Fitch Ratings has affirmed the ‘A-‘ rating on approximately $171 million of outstanding unlimited tax general obligation (ULTGO) bonds of the city of Jersey City, New Jersey (the city) and the ‘A-‘ underlying rating on approximately $140 million outstanding ULTGO bonds which benefit from the New Jersey Municipal Qualified Bond Act.
The Rating Outlook is Stable.
A list of individual bond series covered by this rating action commentary is included at the end of the release.
The bonds constitute a general obligation of the city secured by its full faith and credit and unlimited taxing power without limitation as to rate or amount.
KEY RATING DRIVERS
IMPROVED OPERATING PERFORMANCE AND RESERVES: Reserve levels are improved but remain fairly modest and have been variable over time. Operations are largely funded by property taxes which are typically stable but subject to a statutory cap. Other local sources have performed well reflecting an uptick in economic activity.
STRONG ECONOMIC POSITION: The city is again experiencing strong new construction development and population growth, fueled by its waterfront position adjacent downtown Manhattan and access to numerous modes of transportation. Income and employment indicators are mixed.
BURDENSOME RETIREE LIABILITIES: Debt metrics are moderately high but not overly concerning given a rapidly descending debt structure and affordable borrowing needs. Retiree benefits, particularly health coverage, are a more significant liability despite the recent shift to a less costly plan and increased employee contributions.
IMPROVED FINANCIAL STABILITY: The demonstrated ability to stabilize operations and improve reserves could support consideration of a higher rating in the intermediate term.
ALLEVIATE RETIREE LIABILITIES: Positive rating action would also be supported by efforts to curb the city’s retiree health benefit burden, which Fitch views as very high.
Jersey City covers a land area of 15.8 square miles situated on the west side of the Hudson River, directly across from lower Manhattan. The city’s population continues to grow steadily, reaching an estimated 257,342 in 2013.
FINANCIAL RESERVES IMPROVED BUT STILL NARROW
Unaudited results for the fiscal year ending Dec. 31, 2013 show a general or current fund balance equal to $42 million, or roughly 8% of total municipal expenditures, up from $33.5 million in 2012. Fitch views the current reserve position as satisfactory, although an important credit weakness is the volatile nature of the reserves, which registered below 1% as recent as 2010. The absence of a formal fund balance policy creates some uncertainty as to the commitment to maintain an adequate financial cushion over time.
BUDGET RELIANT ON PROPERTY TAXES, PILOTs, AND ONE-TIME REVENUES
The 2014 budget continues to rely on one-time sources including a similar amount of $16.4 million of fund balance ($16.4 million) and $8 million revenue from land sales ($8 million). The city has appropriated a similar amount of fund balance each of the prior three years, during which its overall reserve position has nonetheless improved. Officials indicate the possible use of $5 million of reserves on the year reflecting continued positive performance of miscellaneous revenues tempered by higher costs for public works and public safety overtime.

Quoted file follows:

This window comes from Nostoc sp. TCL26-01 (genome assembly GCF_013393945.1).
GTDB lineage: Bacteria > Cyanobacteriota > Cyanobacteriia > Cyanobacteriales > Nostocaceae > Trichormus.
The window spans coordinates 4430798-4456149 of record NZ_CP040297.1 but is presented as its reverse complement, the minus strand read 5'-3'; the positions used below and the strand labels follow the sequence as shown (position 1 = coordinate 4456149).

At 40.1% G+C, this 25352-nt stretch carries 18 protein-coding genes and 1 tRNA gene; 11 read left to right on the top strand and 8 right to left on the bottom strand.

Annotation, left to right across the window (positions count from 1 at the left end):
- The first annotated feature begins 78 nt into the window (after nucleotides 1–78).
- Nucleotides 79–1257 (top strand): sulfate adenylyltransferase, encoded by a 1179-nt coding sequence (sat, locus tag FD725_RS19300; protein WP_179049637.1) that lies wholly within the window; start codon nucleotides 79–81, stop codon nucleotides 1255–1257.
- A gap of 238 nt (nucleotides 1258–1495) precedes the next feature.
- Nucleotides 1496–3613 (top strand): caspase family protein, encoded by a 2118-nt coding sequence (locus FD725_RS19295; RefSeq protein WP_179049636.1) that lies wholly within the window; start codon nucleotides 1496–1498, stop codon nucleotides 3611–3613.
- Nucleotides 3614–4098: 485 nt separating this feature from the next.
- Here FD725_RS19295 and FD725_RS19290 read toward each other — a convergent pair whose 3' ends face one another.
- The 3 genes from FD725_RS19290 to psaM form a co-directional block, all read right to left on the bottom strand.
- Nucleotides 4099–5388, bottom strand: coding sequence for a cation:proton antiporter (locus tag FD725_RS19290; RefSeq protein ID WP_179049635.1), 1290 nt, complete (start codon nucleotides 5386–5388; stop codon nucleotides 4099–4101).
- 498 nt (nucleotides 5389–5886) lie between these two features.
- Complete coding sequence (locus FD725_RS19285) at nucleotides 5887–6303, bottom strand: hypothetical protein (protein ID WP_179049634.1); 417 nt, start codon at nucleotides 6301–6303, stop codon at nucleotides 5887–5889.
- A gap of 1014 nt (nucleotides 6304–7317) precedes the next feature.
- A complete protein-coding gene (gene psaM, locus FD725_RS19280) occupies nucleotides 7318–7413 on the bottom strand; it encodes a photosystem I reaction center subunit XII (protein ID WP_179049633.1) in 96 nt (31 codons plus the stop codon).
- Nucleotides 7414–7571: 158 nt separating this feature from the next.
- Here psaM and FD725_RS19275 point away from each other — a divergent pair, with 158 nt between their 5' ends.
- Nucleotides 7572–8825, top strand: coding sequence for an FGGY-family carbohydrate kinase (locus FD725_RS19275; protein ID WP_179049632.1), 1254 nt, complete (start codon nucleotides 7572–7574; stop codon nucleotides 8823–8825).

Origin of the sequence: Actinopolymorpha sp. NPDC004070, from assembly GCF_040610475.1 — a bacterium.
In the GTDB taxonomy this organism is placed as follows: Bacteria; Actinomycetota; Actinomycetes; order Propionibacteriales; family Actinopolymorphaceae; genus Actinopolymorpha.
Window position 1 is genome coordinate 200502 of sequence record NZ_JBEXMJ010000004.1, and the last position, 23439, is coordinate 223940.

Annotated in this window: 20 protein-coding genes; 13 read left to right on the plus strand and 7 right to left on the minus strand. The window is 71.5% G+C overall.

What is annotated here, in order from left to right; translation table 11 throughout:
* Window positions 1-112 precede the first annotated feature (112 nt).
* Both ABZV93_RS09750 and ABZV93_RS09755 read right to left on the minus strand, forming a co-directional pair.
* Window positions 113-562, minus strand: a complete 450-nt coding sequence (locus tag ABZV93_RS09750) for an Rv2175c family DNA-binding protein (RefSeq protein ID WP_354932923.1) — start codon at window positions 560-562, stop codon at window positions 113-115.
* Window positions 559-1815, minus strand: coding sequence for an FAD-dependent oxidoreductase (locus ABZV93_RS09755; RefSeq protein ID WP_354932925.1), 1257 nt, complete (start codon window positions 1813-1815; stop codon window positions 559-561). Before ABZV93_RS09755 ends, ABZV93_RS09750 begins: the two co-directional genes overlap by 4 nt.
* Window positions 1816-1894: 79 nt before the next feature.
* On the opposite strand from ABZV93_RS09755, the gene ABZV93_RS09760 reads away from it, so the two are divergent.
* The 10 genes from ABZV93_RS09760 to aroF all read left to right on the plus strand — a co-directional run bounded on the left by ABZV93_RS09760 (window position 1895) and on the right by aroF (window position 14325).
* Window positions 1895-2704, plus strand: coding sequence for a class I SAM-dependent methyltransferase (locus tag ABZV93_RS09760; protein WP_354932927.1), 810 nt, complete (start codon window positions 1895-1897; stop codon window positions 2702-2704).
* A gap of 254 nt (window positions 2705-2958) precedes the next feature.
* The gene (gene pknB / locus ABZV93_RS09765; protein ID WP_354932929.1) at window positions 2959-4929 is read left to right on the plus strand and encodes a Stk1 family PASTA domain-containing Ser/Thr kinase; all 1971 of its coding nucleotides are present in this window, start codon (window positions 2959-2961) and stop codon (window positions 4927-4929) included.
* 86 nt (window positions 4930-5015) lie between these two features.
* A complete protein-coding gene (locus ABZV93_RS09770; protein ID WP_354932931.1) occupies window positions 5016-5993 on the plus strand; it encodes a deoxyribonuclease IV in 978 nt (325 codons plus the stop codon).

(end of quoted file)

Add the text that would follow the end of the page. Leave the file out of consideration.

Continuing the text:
The budget for 2014 totals $499.1 million, excluding grant related activity, or a 0.3% increase from 2013. The municipal tax rate is reduced by 2.1% but the levy is essentially flat due to new tax base growth. Property taxes represent the largest funding source for the budget at 43% of revenue. Property tax revenue raising capacity is constrained by a 2% statutory cap on tax levy growth, although there are exemptions from the cap for debt service, emergencies and certain increases in pension and healthcare costs. The city has levied taxes up to the full tax levy cap in each of the three preceding years, resulting in a sizable ‘bank’ of excess levy capacity.
The second largest source of revenue for the city are payments-in-lieu-of-taxes (PILOTS) derived from tax abatement agreements with condominium projects and large commercial property owners. PILOT revenues are budgeted at $112.6 million in 2014, having increased from $28.1 million in 1999. Arguably, growth in PILOT revenue is illustrative of the program’s usefulness as an economic development tool. Conversely, the abatement agreements would appear to burden the remainder of the tax base with a larger share of the municipal tax levy. Recent agreements have been shortened to five-20 year terms, versus earlier agreements which extended as long as 30 years. There are currently 37 affordable housing and 80 commercial or industrial projects with tax abatements in the city; applying the 2013 municipal tax rate on the assessed value of these properties would have generated roughly $75 million in additional tax revenue that would be shared between the city, Jersey City Public Schools, and Hudson County. There is no significant concentration in PILOT payers, with Vector and Goldman Sachs each accounting for roughly $4 million (less than 1% in revenue) each.
HIGHLY DESIRABLE WATERFRONT LOCATION